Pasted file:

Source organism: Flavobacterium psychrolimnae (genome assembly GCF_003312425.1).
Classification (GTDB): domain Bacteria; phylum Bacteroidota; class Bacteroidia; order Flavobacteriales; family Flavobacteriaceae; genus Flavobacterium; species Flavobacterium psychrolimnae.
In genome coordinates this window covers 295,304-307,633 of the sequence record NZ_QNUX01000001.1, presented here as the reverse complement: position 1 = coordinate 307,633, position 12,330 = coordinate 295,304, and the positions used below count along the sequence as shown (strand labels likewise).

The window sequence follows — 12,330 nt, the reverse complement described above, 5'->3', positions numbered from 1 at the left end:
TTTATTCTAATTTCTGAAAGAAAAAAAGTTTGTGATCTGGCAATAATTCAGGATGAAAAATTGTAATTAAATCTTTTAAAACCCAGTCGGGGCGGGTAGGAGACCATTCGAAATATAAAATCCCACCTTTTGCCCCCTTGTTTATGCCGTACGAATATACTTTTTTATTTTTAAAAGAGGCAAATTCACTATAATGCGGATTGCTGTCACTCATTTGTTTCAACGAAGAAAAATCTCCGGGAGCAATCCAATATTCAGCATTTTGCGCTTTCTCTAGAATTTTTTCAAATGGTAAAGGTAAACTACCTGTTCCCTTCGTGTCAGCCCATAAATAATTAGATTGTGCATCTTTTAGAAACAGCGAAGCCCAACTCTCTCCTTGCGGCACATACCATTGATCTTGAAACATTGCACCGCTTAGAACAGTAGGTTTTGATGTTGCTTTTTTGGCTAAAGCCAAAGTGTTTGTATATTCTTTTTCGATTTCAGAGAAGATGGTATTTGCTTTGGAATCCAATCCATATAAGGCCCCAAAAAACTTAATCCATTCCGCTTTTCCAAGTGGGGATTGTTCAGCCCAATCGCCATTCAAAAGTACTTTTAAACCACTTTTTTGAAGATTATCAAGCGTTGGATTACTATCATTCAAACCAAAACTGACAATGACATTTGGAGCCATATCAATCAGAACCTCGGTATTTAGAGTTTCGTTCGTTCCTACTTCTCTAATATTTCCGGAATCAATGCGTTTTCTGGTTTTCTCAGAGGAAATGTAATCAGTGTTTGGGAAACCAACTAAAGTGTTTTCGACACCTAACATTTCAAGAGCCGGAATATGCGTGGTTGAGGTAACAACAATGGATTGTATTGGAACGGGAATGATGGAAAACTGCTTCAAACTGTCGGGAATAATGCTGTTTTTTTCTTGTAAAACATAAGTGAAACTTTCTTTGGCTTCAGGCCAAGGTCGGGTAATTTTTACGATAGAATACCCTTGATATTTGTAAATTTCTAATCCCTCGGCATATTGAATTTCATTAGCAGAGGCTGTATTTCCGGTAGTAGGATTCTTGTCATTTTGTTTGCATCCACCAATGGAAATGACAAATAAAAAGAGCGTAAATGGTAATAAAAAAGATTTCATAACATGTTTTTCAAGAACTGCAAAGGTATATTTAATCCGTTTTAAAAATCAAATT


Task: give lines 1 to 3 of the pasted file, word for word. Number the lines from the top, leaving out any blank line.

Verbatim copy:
Source organism: Flavobacterium psychrolimnae (genome assembly GCF_003312425.1).
Classification (GTDB): domain Bacteria; phylum Bacteroidota; class Bacteroidia; order Flavobacteriales; family Flavobacteriaceae; genus Flavobacterium; species Flavobacterium psychrolimnae.
In genome coordinates this window covers 295,304-307,633 of the sequence record NZ_QNUX01000001.1, presented here as the reverse complement: position 1 = coordinate 307,633, position 12,330 = coordinate 295,304, and the positions used below count along the sequence as shown (strand labels likewise).